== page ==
A not dissimilar obliviousness and class condescension would ultimately sabotage the cooperative relations between rich and poor women that marked the heady early days of the Uprising of the 20,000. As the strike wore on, the women of the so-called “mink brigade” began to treat their trade union sisters more like a charitable enterprise that they expected to control; while the working women, emboldened by their strike and unwilling to be treated as docile charity cases, began insisting upon their own agency over the direction of the conflict. Once the women strikers and their working class allies began talking about socialism, the mink brigade quickly disbanded. “It is very reprehensible for Socialists to take advantage of these poor girls in these times, and when the working people are in such dire straits,” Anne Tracy Morgan, daughter of banking titan J.P. Morgan, lamented. “These doctrines are the more dangerous because they tend to tear down all the good as well as the bad of the present social state.” In other words, don’t let the poor door hit you on the way out.
Huyssen identifies in class encounters like these a strain of what he and other historians of the period have called “imperial progressivism,” a phrase which aptly conflates the imperial adventurism that guided American foreign policy following the declaration of war with Spain in 1898, with the spirit of zealous reformism that occupied domestic life during these years. Huyssen’s definition is worth reproducing in full:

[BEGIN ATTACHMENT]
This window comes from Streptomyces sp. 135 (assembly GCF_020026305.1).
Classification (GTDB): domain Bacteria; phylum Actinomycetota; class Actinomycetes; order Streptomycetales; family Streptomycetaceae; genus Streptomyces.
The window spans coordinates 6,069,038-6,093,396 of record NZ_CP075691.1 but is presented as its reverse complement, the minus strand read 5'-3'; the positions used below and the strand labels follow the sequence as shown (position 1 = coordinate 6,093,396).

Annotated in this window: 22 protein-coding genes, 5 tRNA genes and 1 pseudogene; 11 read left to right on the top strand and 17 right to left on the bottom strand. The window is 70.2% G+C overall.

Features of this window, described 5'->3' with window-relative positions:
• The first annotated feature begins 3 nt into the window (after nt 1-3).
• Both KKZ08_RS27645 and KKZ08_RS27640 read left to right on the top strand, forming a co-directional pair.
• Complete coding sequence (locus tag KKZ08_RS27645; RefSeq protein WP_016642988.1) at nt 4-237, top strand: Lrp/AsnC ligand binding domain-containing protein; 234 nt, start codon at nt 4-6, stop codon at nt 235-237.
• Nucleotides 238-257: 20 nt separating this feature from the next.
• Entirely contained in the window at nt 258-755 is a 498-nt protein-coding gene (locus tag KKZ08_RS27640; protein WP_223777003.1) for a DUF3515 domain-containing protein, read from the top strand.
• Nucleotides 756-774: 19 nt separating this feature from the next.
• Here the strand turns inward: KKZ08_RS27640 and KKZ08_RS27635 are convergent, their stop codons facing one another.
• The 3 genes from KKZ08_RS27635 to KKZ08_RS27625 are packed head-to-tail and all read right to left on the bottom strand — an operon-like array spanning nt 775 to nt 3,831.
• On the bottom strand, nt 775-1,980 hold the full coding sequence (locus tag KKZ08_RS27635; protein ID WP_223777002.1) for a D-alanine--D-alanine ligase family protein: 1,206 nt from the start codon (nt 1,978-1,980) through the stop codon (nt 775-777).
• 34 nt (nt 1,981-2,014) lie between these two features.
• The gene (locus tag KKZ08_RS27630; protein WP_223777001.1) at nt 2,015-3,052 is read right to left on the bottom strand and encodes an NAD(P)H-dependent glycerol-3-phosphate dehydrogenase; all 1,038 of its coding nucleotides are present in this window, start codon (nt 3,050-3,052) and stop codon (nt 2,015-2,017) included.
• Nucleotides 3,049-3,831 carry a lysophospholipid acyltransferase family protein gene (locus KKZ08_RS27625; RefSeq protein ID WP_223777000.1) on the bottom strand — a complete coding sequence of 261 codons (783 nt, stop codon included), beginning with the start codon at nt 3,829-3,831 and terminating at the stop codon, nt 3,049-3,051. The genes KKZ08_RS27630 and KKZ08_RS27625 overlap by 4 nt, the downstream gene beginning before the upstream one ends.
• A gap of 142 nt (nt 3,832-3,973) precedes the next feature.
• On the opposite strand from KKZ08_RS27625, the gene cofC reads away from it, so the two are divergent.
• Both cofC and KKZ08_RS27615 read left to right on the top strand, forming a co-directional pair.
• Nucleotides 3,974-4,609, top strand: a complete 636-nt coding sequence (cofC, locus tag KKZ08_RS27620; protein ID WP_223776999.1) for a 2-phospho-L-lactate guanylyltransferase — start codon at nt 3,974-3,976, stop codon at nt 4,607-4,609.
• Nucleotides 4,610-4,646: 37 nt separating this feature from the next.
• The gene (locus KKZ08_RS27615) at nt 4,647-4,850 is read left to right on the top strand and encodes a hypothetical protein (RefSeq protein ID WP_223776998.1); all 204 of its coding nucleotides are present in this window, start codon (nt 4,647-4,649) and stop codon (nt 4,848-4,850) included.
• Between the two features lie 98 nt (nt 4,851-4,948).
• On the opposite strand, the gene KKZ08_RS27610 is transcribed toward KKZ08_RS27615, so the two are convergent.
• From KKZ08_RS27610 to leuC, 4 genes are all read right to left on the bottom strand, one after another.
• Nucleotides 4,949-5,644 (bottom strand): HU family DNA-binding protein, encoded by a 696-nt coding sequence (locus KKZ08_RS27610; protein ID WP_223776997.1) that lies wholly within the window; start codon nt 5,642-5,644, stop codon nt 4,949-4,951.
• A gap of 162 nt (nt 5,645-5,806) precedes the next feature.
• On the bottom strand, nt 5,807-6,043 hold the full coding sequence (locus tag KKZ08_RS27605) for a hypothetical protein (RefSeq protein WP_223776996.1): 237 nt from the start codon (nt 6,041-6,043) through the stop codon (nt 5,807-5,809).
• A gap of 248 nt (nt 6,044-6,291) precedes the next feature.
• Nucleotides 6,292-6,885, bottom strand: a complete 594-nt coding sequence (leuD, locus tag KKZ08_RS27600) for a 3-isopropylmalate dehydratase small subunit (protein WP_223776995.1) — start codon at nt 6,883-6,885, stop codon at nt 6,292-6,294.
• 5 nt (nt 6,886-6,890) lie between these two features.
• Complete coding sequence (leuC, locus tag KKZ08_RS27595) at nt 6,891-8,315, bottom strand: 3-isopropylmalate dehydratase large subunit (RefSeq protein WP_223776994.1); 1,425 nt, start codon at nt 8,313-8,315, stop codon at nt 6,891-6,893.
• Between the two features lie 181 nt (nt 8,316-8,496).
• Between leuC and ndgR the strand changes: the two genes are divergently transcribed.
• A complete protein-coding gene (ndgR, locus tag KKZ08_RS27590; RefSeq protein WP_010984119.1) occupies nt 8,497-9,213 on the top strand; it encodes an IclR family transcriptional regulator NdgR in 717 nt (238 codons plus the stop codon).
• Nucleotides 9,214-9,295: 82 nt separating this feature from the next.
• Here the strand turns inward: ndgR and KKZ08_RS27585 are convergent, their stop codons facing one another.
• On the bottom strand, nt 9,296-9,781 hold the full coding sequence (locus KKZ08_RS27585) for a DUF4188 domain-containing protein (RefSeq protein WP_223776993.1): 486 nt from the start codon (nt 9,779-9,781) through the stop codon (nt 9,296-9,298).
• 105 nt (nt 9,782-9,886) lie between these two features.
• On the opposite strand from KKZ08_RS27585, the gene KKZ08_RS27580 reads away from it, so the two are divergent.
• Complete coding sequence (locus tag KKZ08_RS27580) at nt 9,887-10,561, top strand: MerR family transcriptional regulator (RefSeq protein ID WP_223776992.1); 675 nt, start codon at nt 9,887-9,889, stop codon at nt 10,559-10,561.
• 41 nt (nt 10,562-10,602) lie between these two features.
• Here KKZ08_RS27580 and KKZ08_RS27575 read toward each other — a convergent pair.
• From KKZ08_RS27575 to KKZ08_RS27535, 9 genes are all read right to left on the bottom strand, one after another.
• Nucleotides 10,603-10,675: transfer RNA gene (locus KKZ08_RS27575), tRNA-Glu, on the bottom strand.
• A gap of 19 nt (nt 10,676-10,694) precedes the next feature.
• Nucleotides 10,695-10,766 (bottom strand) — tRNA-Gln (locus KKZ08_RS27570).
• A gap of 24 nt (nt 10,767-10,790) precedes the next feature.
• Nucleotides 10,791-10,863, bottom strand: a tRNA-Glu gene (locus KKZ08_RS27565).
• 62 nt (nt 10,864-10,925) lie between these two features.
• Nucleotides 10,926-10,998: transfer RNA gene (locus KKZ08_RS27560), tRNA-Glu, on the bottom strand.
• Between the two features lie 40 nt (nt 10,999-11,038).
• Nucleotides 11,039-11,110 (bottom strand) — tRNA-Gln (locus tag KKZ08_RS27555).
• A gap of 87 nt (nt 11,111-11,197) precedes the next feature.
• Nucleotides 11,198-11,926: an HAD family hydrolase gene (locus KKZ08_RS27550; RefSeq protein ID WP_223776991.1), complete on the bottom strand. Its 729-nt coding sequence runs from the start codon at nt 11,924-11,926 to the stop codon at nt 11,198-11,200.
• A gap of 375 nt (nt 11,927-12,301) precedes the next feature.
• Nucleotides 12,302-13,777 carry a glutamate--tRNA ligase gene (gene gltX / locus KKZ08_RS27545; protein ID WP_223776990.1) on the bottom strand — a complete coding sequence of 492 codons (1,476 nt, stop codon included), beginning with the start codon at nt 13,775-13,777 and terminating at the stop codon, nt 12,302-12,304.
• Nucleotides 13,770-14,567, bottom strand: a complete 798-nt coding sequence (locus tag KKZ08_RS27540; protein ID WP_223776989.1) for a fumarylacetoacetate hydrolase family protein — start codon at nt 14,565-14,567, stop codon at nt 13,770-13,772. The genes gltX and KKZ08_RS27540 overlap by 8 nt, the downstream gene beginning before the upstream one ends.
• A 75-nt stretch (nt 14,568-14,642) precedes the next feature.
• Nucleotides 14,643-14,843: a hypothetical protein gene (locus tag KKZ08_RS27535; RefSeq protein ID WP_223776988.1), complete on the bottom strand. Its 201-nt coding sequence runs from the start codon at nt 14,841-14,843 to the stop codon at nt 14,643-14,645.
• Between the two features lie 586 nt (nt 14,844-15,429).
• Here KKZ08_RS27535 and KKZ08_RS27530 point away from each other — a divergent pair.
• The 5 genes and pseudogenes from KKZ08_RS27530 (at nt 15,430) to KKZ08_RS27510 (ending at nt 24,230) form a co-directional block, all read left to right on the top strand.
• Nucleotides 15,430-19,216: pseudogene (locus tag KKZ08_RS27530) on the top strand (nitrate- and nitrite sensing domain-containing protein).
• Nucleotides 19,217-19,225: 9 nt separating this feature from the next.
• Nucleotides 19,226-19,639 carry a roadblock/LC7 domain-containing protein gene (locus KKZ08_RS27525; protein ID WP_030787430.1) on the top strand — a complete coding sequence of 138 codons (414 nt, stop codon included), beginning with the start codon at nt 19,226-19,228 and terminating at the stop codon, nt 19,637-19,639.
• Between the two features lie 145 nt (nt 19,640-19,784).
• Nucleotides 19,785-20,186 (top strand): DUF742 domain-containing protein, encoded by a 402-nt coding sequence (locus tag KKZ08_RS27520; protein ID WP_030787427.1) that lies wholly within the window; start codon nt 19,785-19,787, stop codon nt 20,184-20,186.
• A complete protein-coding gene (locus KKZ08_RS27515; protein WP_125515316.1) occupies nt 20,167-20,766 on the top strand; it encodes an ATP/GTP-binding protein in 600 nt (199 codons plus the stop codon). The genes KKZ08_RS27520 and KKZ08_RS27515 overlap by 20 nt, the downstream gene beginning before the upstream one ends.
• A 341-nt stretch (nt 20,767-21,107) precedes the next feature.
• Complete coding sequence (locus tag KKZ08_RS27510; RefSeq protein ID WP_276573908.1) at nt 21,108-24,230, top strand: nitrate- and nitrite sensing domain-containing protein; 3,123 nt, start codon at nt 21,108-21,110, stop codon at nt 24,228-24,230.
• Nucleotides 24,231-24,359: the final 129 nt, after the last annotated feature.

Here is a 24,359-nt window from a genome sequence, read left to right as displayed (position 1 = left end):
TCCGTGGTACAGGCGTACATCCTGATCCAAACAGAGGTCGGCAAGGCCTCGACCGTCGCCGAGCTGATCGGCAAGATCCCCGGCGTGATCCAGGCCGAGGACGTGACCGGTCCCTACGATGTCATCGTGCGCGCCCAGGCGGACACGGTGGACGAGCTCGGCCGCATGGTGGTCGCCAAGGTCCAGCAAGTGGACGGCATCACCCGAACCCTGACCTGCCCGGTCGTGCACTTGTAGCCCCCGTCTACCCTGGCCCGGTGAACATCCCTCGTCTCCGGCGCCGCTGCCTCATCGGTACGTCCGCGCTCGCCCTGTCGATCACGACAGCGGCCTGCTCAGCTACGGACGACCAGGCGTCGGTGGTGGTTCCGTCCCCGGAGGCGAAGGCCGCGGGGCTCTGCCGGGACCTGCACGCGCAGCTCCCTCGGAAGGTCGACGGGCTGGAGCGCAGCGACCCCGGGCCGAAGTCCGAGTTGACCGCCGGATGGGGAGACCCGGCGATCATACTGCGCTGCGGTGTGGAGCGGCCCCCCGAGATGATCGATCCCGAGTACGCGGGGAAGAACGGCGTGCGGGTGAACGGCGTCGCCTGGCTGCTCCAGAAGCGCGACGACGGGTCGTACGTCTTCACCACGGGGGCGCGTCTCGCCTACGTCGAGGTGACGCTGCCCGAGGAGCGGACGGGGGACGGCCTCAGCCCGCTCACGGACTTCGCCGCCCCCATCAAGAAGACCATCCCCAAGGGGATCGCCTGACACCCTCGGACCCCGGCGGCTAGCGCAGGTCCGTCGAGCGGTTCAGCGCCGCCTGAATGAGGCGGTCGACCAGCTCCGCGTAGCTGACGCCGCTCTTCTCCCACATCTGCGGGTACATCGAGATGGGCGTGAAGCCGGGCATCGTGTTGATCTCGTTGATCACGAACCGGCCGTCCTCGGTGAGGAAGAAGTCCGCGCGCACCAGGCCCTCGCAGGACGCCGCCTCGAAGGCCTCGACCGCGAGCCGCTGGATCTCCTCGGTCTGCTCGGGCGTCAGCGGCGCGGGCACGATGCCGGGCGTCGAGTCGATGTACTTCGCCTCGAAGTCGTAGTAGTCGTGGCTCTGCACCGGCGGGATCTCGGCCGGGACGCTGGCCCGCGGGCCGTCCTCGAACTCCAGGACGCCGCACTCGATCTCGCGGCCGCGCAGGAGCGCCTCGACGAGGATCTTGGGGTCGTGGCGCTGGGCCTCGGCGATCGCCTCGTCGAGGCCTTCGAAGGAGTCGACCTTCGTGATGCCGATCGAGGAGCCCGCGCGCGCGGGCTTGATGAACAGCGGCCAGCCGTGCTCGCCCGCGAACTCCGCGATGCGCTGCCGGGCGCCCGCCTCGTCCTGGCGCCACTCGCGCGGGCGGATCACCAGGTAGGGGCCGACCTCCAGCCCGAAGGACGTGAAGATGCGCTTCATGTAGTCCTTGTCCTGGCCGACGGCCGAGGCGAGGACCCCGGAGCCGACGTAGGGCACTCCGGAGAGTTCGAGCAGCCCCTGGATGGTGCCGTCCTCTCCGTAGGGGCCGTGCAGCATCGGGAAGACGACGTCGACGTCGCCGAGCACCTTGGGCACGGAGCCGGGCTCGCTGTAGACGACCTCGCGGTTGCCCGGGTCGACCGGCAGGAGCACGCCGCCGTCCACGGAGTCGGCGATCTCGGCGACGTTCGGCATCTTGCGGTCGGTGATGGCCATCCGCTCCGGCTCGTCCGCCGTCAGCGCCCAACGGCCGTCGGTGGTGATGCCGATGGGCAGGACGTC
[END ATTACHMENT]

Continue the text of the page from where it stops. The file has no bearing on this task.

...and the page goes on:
[A]ffluent white Americans and their agents, armed with executive authority provided or endorsed by the state, inserted themselves into the spaces and lives of overwhelmingly poor and foreign-born populations. Once there, they asserted allegedly superior knowledge of politics, economics, science, and aesthetics to justify remodeling those spaces and lives, maintaining or extending political and economic power over them.
In many of the examples of philanthropic endeavors, tenement reform, settlement house work, and even attempts at more equitable cross-class cooperation that Huyssen examines, this same cultural arrogance and presumptive disdain for non-elite voices and ideas undermined the best intentions of Progressive reformers, undergirding the very inequality they sought to address.
The imperial metaphor carried still further, as reticent workers, the ill-behaved poor, or militant immigrants would soon find out. Like the resistant Filipinos across the Pacific, domestic subjects who refused to accept and conform to the beneficence of the imperial embrace faced instead the imperial cudgel, and it was merciless. The last third of Huyssen’s book is devoted to the epidemic of violence directed against working people during these years, whether in the form of the casual, everyday bloodshed of the workplace or the premeditated butchery of state-sanctioned strikebreaking. This too was a significant category of class encounter in the Progressive Era, and it offered a constant reminder of “the greater value and protection accorded to private property over workers’ bodies.” Rose Schneiderman, one of the leaders of the Uprising of the 20,000, understood this well when she observed in the immediate aftermath of the horrific Triangle Factory fire in 1911 in which 146 workers died, that “the life of men and women is so cheap, and property is so sacred.” The rights and perquisites of property, after all, represented the unassailable foundation of this imperial order, the ideological lodestone that provided it with its “natural equilibrium.” “Those among the poor who violated this equilibrium’s precepts by defying the supposedly invisible hand of the market,” Huyssen writes, “consistently met with a much harder, plainly visible, and tightly clenched fist.” When money stopped talking to itself, it swore.